How to make great renders
Bring out the beauty of your builds with these programs!
Ever heard the saying: “If it looks like a duck, flies like a duck, and quacks a duck, then it probably is a duck”? Well, I’m here to let you in on a little secret – when it comes to minecraft.net, that saying is a lie. There are times on this site that a gorgeous build or amazing vista of a server looks like Minecraft, flies like Minecraft, quacks like Minecraft, but it’s technically not Minecraft. Shocked quack!
Yes, these builds have been made in Minecraft, but they’ve been transformed into a 3D work of art using other programs. Here’s how you can do it to your builds!
Mineways is a program that enables you to export your creations out of the game and into another program. It can be used to turn your maps into 3D printed models, but there’s a secondary option that lets you upload your selected work to SketchFab, a site that shows off 3D models. All you need is the Mineways program and a SketchFab account. It’s better to grab a SketchFab account first as the Mineways program ties into it.
With Mineways installed and open, your first task is to find the level you want to import from your Minecraft saves folder. When it loads up, here’s what you do:
With those simple steps, you’ll get something like this (click this link to go to Sketchfab.com and see!)
That’s the mansion from Minecraft’s very own 10th Anniversary Map. Imagine if you have a build you love and want to share it with the world? Now you can! It’s not perfect, but it does the job. And you can adjust the settings on SketchFab to tag areas if you want people to admire your work. Mineways automatically tags uploads, so you can see what others have made.
The Hard Way: Chunky
If you want a higher fidelity rendering, including light sources, then you need to use Chunky, a program so wide and deep that it could be a ravine. So let’s spelunky through Chunky.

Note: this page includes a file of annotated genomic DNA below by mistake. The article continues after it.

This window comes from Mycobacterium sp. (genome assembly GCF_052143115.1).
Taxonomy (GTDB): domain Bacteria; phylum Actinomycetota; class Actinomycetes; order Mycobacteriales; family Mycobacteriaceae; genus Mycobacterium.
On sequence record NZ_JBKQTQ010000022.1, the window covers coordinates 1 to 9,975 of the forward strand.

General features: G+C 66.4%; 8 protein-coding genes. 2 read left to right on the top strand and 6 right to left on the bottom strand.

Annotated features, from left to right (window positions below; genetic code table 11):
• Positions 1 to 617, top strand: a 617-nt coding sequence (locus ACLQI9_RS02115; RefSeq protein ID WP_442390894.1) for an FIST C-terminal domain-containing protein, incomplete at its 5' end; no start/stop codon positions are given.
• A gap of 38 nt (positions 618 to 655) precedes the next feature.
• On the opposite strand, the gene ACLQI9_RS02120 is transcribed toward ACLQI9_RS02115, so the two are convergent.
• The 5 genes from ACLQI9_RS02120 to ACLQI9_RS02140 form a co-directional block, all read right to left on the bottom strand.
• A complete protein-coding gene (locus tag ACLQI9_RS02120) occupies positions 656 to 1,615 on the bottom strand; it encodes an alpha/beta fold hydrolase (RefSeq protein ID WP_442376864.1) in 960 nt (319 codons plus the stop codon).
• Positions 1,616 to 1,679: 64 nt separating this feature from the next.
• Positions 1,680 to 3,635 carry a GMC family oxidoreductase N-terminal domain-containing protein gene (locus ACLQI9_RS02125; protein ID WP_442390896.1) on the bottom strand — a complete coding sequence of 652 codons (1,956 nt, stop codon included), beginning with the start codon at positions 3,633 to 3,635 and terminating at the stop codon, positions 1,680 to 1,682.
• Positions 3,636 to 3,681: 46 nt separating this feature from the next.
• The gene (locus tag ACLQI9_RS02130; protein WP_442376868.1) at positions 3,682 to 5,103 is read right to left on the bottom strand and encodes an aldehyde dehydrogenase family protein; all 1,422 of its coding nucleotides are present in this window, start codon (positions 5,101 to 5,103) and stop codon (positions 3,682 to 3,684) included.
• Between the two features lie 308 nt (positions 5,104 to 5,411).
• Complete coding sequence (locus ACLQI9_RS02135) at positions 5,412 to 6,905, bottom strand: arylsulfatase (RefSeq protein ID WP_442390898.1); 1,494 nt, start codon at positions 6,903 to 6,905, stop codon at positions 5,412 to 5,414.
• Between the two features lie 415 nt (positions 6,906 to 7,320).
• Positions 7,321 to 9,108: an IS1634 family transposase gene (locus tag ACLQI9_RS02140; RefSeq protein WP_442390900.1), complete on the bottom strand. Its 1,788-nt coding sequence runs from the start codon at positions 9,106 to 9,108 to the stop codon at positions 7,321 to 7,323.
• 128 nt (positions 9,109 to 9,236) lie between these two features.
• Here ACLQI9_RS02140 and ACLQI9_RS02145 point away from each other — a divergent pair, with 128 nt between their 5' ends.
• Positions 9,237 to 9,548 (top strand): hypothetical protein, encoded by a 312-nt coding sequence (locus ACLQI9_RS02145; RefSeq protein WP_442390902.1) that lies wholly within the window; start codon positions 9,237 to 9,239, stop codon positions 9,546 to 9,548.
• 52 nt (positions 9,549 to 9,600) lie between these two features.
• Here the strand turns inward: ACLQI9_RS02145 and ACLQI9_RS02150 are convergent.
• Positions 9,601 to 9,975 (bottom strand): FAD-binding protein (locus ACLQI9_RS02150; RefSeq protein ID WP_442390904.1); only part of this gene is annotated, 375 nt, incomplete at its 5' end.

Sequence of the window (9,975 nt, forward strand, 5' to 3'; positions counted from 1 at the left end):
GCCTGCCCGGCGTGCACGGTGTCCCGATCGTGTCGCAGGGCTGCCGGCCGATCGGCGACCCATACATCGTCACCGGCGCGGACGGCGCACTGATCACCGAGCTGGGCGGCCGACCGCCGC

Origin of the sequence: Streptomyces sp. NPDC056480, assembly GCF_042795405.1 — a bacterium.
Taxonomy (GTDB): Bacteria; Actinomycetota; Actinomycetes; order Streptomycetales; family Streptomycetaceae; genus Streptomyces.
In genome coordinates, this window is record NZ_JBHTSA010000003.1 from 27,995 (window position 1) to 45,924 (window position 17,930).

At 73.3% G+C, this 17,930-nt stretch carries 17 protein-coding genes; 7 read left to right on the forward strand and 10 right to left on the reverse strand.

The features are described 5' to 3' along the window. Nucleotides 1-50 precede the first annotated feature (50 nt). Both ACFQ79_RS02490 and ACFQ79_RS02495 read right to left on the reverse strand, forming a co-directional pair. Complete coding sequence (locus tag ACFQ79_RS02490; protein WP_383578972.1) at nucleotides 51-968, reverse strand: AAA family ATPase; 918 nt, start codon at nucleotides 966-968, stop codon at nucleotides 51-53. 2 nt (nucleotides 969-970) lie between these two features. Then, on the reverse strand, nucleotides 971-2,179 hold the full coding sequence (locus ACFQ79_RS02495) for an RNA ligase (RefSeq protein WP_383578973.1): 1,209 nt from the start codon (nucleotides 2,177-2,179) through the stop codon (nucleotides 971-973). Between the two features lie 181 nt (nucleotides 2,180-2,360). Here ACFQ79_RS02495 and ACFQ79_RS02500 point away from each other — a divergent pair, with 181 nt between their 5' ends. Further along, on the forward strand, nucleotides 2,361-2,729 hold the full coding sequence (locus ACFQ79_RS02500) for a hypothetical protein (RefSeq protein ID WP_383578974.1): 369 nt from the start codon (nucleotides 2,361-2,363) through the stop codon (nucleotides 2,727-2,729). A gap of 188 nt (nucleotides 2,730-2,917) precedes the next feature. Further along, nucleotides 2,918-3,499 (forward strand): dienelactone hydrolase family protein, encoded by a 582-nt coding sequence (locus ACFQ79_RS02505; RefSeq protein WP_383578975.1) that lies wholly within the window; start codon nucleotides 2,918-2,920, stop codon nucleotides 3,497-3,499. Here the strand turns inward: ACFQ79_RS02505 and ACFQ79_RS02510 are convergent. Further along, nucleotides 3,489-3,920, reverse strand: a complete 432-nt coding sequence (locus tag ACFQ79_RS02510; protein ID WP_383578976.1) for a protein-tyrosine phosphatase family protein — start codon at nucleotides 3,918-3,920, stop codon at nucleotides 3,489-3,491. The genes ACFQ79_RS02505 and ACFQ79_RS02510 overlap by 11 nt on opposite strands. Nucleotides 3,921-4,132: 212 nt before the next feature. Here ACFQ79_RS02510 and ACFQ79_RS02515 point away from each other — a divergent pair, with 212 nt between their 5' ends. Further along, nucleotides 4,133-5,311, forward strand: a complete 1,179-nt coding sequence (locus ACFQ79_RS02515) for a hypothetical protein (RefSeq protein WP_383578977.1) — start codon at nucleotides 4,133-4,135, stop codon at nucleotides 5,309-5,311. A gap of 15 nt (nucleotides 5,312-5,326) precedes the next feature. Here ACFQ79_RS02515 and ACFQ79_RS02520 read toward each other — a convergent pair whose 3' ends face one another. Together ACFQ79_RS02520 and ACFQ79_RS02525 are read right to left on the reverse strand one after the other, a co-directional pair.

Chunky has been covered here before, but we never explained how to use it. It takes some trial and error, a good PC, and a whole lot of time. You could prepare an intricate five course meal and eat it at a luxurious pace while your vista renders, but if you keep things simple it could go much quicker!
Make sure you have 64 bit Java installed then grab the Chunky Launcher (not the installer) and load it up. Now open the advanced options and change the download server to http://chunkyupdate2.llbit.se/ and make sure ‘Download snapshots’ is ticked. If you have plenty of RAM the “Memory Limit” slider can be dragged to a higher number. With that all done you’ll get the latest version of the program when you hit “Update”.
It currently only fully works with Minecraft Java 1.13, but we’re doing it this way to somewhat future-proof your set-up. This is the version the developer is focussing on going forward. Trying to load up an earlier build that you’ve not optimised or a later world will cause issues, so just stick with 1.13 and load up.
The first thing you should do is rename the scene from “Default” to something appropriate to your world. If you don’t do this, you can lose all your lovely art as the program will overwrite it with every new rendering session.
All you need to concern yourself with is the top-right, where it says “Change World”. Direct it to your saves. I went with Cube Block by XxRexRaptorxX. It’s small enough to render swiftly, but it looks pretty amazing. Here’s how to render it:
Now yours won’t be in that shape or at that angle, but it should look similar. You have rendered a world. It’s basic, but it's yours. Be proud of yourself!
That’s the basics of Chunky. There are tonnes of other options. You can add skins, texture packs, or new skyboxes. You can keep the player in the frame and change their size, or change the angle of their body parts. It's very powerful, and it’s the secret behind making your own builds look extra solid.
If you want a higher-resolution image or one with a lot of light-sources and detail, the Canvas Size and Target SPP settings can be increased as you wish, but it gets pretty taxing on your PC. People have been known to keep Chunky running for days in order to make the most of it, which you can see on the Chunky Subreddit.
Chunky’s limits are really just defined by your hardware and patience. It might ask a lot, but if you’ve spent the time creating a worthy build in your game, why not take the time to memorialise your work? And show us what you’ve made!
- Written by
- Craig Pearson